- Quality ingredients: A good quality, gourmet vinegar begins with the best ingredients, wine-grade grapes. Look for vinegar made in wine-producing regions, like France and Italy, or the Napa Valley in the US. The best quality white wine vinegar will indicate strictly which wines were used in their production.
- Lack of additives: A top white wine vinegar doesn’t need flavoring agents or additives to improve the taste. For instance, if vinegar contains sugar and preservatives, it probably isn’t the best quality.
- Long fermentation process: Like wine, wine vinegar needs to age and ferment slowly. Industrial processes can speed this up using heat, but the traditional French Orléans process typifies the best wine vinegar. In this process, a “mother” vinegar is introduced into a barrel of wine or vinegar and then left to ferment naturally over months or years to achieve a rich flavor and level of acidity, tempered with sweetness.
The Top 10 White Wine Vinegars
As a pantry staple, it’s helpful to have a relatively inexpensive white wine vinegar that you can use for dressings, sauces, braises, pickles, and brines — an all-rounder that’s versatile and fresh. It’s also luxurious to have a high-end brand when making a special-occasion dish. This list covers both ends of the white wine vinegar spectrum.
Best For: Salad dressings, sauces for seafood, dressings for vegetables
This high-end white wine vinegar comes from an Italian manufacturer with 300 years of experience and history: the vinegar distillery in Modena is the oldest in the world.
Although based on French Trebbiano grapes, this product is profoundly Italian, so much that it is IGP (Indicazione Geografika Protetta) authorized — that is, the mark of origin that states that this vinegar comes only from that specific region of Italy, in the same way as Parmigiano Reggiano or Champagne are identified by region.
Aged in ash and oak barrels, this vinegar has extremely low acidity and is mild and floral, with a complex citrus flavor. It is also noted for the multi-stage de-alcoholization process, making this an alcohol-free white wine vinegar.
Understandably expensive, this beautifully packaged white wine vinegar is delicious enough to be used sparingly when you want to add an elegant element to a meal.
Best For: Finishing, vinaigrettes, sauces for fish, chicken, and meat
With its lemon flavor provided by Egyptian heirloom organic lemon peel, this white wine vinegar is unusual, tart, and zesty. The vinegar’s sweetness tempers the pronounced citrus flavor due to the oak-barrel aging process.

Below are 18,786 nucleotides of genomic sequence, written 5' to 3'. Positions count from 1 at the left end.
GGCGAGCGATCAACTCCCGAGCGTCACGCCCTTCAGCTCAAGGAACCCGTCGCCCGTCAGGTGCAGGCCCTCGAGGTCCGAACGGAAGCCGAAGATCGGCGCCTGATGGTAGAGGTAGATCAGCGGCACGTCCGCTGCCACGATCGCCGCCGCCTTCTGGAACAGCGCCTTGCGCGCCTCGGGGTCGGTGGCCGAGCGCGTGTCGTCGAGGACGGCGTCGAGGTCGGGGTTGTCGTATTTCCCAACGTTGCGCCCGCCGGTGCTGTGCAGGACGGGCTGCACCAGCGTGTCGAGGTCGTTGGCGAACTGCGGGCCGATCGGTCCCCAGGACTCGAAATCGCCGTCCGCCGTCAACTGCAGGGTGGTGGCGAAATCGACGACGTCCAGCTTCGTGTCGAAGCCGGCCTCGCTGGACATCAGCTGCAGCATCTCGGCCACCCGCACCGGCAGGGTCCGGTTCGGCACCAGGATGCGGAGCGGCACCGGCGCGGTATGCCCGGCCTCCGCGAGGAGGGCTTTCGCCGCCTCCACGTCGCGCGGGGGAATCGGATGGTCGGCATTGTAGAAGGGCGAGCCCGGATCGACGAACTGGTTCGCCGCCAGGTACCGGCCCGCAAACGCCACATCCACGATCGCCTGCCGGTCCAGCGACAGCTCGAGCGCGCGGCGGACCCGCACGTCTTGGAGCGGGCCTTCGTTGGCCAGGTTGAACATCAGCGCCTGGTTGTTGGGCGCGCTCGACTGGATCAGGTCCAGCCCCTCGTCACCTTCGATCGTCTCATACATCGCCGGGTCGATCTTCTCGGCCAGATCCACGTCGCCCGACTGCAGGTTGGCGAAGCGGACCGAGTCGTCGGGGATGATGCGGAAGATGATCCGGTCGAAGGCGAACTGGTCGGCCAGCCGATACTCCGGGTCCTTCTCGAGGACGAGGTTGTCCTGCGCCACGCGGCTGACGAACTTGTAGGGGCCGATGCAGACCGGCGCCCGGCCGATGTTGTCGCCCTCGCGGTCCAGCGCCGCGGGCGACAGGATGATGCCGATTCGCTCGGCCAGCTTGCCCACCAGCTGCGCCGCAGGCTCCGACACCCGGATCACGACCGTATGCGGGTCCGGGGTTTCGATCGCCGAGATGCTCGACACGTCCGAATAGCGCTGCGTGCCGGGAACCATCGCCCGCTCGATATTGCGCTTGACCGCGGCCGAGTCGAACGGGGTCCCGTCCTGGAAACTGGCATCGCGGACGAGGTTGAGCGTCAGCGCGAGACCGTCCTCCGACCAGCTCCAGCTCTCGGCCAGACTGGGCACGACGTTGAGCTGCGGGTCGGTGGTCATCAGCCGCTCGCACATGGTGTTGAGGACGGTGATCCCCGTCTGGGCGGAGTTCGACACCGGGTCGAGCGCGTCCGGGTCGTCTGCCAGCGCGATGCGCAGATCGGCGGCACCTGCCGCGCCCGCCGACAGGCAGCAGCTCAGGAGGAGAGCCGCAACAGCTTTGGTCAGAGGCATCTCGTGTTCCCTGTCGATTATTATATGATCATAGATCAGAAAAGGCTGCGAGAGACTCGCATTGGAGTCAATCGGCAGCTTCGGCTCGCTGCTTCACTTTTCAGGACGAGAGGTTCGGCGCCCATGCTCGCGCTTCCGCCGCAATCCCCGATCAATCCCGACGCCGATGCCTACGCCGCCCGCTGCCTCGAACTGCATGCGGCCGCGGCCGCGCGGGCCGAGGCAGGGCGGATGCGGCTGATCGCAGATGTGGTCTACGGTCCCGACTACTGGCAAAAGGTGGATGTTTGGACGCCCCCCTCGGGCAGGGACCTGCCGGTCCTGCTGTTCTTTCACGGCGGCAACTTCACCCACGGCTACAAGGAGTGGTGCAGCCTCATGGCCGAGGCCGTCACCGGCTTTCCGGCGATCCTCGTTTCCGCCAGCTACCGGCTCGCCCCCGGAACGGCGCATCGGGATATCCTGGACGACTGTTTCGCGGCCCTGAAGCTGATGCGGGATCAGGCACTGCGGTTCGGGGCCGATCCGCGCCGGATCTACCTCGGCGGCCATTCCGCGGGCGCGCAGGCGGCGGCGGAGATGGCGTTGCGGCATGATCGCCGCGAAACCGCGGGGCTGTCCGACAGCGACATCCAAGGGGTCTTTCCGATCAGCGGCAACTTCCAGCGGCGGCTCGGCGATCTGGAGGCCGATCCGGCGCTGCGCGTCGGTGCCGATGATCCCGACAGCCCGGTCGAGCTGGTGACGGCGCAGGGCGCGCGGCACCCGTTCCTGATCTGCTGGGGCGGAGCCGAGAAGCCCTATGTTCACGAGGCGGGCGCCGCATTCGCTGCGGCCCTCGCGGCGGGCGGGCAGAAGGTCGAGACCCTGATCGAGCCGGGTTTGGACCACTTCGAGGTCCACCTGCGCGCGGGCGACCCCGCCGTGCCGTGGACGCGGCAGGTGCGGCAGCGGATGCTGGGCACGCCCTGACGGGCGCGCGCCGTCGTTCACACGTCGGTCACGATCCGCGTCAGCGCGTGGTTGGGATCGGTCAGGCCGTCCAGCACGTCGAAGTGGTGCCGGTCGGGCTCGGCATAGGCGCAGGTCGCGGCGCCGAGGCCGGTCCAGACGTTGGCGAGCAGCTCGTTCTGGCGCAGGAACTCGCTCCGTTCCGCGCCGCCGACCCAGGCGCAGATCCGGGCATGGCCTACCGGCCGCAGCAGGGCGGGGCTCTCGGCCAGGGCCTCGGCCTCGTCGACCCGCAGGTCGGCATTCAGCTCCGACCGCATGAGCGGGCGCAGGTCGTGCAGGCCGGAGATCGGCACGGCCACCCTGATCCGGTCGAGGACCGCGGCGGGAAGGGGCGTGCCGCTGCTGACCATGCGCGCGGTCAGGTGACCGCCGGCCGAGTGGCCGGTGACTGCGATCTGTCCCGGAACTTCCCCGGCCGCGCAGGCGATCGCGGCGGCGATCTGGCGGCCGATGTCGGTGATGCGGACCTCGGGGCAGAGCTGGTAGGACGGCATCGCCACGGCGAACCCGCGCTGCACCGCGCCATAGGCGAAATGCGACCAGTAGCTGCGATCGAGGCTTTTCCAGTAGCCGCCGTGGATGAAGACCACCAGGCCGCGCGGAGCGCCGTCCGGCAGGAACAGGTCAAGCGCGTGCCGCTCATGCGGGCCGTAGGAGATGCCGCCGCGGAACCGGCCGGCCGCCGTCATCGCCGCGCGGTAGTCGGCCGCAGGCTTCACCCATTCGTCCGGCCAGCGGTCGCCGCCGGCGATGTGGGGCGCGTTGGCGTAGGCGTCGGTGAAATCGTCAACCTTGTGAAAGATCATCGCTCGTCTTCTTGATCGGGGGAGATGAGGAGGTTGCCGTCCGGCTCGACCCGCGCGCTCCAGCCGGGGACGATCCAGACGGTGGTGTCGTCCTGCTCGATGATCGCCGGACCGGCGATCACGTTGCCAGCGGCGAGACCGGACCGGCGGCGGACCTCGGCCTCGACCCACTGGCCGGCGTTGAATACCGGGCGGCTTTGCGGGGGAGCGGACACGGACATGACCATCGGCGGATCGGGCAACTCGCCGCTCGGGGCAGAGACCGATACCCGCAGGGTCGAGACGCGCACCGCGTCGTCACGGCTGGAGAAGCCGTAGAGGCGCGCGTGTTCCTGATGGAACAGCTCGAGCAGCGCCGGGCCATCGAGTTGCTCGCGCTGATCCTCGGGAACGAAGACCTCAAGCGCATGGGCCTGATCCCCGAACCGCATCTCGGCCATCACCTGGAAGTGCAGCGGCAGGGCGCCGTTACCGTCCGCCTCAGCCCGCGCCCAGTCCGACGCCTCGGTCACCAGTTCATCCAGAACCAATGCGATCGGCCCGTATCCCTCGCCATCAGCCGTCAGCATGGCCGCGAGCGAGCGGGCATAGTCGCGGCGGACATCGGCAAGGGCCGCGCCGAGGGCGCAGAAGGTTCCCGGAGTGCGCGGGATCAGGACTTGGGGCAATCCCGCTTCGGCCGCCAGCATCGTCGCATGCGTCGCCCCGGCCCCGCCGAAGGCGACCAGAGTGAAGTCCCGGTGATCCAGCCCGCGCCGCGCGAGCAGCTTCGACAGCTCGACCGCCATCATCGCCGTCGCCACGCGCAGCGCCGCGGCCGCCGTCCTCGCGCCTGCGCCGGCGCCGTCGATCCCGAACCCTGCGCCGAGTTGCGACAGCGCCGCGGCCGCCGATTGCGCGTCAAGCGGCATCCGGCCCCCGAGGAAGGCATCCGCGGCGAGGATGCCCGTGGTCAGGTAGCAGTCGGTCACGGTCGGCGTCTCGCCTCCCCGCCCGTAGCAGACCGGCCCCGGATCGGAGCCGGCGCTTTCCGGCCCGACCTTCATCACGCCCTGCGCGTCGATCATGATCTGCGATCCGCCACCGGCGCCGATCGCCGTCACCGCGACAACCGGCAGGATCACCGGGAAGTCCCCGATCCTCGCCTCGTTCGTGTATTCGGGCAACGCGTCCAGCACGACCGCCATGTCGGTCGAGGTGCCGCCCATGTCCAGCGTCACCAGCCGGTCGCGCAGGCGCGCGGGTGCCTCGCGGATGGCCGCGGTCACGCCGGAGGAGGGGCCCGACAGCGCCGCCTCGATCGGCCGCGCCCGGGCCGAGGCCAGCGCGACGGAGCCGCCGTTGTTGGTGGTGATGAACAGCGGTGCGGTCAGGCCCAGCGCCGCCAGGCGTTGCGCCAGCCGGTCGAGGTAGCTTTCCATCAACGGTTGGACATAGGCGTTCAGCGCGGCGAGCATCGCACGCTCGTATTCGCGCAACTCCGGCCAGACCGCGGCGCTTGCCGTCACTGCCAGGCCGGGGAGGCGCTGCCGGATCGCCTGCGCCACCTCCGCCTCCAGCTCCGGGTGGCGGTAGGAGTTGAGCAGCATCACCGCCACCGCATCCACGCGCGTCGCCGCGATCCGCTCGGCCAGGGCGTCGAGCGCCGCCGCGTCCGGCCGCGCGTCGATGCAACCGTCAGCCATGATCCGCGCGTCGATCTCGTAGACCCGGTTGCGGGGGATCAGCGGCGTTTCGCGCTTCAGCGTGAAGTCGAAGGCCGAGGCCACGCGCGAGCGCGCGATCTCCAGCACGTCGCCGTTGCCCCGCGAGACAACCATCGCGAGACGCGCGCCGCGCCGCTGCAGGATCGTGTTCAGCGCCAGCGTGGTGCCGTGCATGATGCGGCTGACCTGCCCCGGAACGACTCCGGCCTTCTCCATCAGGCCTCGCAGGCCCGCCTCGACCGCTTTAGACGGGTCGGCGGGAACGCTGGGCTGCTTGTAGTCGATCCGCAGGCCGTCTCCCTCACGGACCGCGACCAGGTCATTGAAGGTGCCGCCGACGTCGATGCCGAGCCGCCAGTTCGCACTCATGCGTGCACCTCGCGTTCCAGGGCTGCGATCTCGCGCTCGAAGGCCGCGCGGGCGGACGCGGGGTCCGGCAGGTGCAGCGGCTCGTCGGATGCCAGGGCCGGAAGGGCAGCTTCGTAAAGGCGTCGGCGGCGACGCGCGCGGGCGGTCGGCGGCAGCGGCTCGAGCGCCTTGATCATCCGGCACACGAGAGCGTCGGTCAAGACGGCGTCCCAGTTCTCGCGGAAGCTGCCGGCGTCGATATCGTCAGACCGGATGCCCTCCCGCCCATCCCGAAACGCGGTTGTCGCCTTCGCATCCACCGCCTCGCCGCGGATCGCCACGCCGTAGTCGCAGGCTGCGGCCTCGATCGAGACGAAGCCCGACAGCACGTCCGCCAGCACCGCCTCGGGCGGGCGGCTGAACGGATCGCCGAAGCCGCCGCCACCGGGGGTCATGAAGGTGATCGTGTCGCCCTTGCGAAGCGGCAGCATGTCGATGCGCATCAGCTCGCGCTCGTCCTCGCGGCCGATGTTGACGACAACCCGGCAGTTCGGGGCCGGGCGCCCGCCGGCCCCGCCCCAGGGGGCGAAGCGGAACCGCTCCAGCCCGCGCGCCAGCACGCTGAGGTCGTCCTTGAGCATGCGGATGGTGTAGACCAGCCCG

This Orléans-method vinegar has a moderate level of acidity and is smooth and bright, with a rich spiciness.
Use this as a finishing vinegar or in a butter sauce to allow the lemon to shine through. In fact, use it instead of a lemon.
Best For: Salsa verdé, vinaigrette, fruit dressing
Described as agrodolce, which means sweet and sour in Italian, this beautiful amber American vinegar is made with grapes from the Suisun Valley, which borders Napa.
This artisanal vinegar uses the process for making Sauternes wines in France. The grape juice comes from Sauvignon Blanc grapes that are left to age on the vines to increase fruit sugar levels. This juice is then combined with wine vinegar and aged in barrels to create a unique agrodolce white wine vinegar.
Katz’s product is exceptional, with complex vanilla, apricot, fig, and pear flavors. Try it drizzled over berries or a fruit salad, or use it in a dressing instead of balsamic.
Best For: Reductions, beurre blanc and other sauces for fish and seafood, salad dressings
If you enjoy drinking Chardonnay, then reach for this deliciously tongue-tingling wine vinegar. Imported from Spain, this vinegar is a more pricey option than the run-of-the-mill supermarket varieties but is worth every cent.
With its sweet, honey-like flavor, because of the addition of 30 percent grape juice, this Spanish vinegar is well-rounded and goes well with citrus.
The grape juice makes Forum’s vinegar a lot milder than others, so this is ideal for people who prefer less acidic wine vinegar.